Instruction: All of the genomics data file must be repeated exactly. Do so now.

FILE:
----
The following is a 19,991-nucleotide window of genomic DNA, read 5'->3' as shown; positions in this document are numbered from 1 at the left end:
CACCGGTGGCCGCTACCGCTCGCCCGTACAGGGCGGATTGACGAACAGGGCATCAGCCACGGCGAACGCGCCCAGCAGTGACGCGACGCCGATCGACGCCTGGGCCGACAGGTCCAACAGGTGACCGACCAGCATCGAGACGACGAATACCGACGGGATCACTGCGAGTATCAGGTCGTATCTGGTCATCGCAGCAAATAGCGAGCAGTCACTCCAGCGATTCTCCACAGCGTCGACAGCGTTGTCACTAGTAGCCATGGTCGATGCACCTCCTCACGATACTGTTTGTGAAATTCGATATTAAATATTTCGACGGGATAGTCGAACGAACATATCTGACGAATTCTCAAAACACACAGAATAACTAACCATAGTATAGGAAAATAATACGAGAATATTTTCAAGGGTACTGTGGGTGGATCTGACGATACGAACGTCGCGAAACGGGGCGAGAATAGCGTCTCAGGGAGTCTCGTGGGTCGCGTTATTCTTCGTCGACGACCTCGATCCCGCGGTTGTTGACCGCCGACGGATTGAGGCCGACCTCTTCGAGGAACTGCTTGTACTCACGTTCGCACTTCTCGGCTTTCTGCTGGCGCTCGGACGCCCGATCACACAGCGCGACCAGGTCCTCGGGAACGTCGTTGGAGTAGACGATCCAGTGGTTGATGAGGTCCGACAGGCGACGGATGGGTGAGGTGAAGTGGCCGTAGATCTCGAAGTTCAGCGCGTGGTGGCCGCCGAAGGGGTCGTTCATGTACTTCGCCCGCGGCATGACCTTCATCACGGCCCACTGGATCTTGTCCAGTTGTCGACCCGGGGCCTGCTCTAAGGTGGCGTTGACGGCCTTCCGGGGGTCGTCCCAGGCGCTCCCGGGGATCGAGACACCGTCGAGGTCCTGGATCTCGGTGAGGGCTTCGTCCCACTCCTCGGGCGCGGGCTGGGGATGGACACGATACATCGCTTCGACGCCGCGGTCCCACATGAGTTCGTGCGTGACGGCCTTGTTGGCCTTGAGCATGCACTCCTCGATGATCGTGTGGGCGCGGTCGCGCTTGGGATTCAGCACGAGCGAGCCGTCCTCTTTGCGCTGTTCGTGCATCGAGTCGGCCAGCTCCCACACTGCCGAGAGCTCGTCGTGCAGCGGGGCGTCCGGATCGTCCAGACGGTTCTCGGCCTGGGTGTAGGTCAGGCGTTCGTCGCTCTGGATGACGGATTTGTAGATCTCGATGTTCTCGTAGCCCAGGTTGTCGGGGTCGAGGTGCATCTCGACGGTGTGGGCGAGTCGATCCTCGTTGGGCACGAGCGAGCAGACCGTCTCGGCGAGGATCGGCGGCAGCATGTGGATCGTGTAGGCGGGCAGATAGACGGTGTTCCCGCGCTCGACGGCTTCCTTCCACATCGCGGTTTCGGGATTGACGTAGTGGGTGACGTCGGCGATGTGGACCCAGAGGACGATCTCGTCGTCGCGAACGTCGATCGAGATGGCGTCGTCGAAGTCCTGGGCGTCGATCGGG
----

The following is a 19,991-nucleotide window of genomic DNA, read 5'->3' as shown; positions in this document are numbered from 1 at the left end:
CACCGGTGGCCGCTACCGCTCGCCCGTACAGGGCGGATTGACGAACAGGGCATCAGCCACGGCGAACGCGCCCAGCAGTGACGCGACGCCGATCGACGCCTGGGCCGACAGGTCCAACAGGTGACCGACCAGCATCGAGACGACGAATACCGACGGGATCACTGCGAGTATCAGGTCGTATCTGGTCATCGCAGCAAATAGCGAGCAGTCACTCCAGCGATTCTCCACAGCGTCGACAGCGTTGTCACTAGTAGCCATGGTCGATGCACCTCCTCACGATACTGTTTGTGAAATTCGATATTAAATATTTCGACGGGATAGTCGAACGAACATATCTGACGAATTCTCAAAACACACAGAATAACTAACCATAGTATAGGAAAATAATACGAGAATATTTTCAAGGGTACTGTGGGTGGATCTGACGATACGAACGTCGCGAAACGGGGCGAGAATAGCGTCTCAGGGAGTCTCGTGGGTCGCGTTATTCTTCGTCGACGACCTCGATCCCGCGGTTGTTGACCGCCGACGGATTGAGGCCGACCTCTTCGAGGAACTGCTTGTACTCACGTTCGCACTTCTCGGCTTTCTGCTGGCGCTCGGACGCCCGATCACACAGCGCGACCAGGTCCTCGGGAACGTCGTTGGAGTAGACGATCCAGTGGTTGATGAGGTCCGACAGGCGACGGATGGGTGAGGTGAAGTGGCCGTAGATCTCGAAGTTCAGCGCGTGGTGGCCGCCGAAGGGGTCGTTCATGTACTTCGCCCGCGGCATGACCTTCATCACGGCCCACTGGATCTTGTCCAGTTGTCGACCCGGGGCCTGCTCTAAGGTGGCGTTGACGGCCTTCCGGGGGTCGTCCCAGGCGCTCCCGGGGATCGAGACACCGTCGAGGTCCTGGATCTCGGTGAGGGCTTCGTCCCACTCCTCGGGCGCGGGCTGGGGATGGACACGATACATCGCTTCGACGCCGCGGTCCCACATGAGTTCGTGCGTGACGGCCTTGTTGGCCTTGAGCATGCACTCCTCGATGATCGTGTGGGCGCGGTCGCGCTTGGGATTCAGCACGAGCGAGCCGTCCTCTTTGCGCTGTTCGTGCATCGAGTCGGCCAGCTCCCACACTGCCGAGAGCTCGTCGTGCAGCGGGGCGTCCGGATCGTCCAGACGGTTCTCGGCCTGGGTGTAGGTCAGGCGTTCGTCGCTCTGGATGACGGATTTGTAGATCTCGATGTTCTCGTAGCCCAGGTTGTCGGGGTCGAGGTGCATCTCGACGGTGTGGGCGAGTCGATCCTCGTTGGGCACGAGCGAGCAGACCGTCTCGGCGAGGATCGGCGGCAGCATGTGGATCGTGTAGGCGGGCAGATAGACGGTGTTCCCGCGCTCGACGGCTTCCTTCCACATCGCGGTTTCGGGATTGACGTAGTGGGTGACGTCGGCGATGTGGACCCAGAGGACGATCTCGTCGTCGCGAACGTCGATCGAGATGGCGTCGTCGAAGTCCTGGGCGTCGATCGGG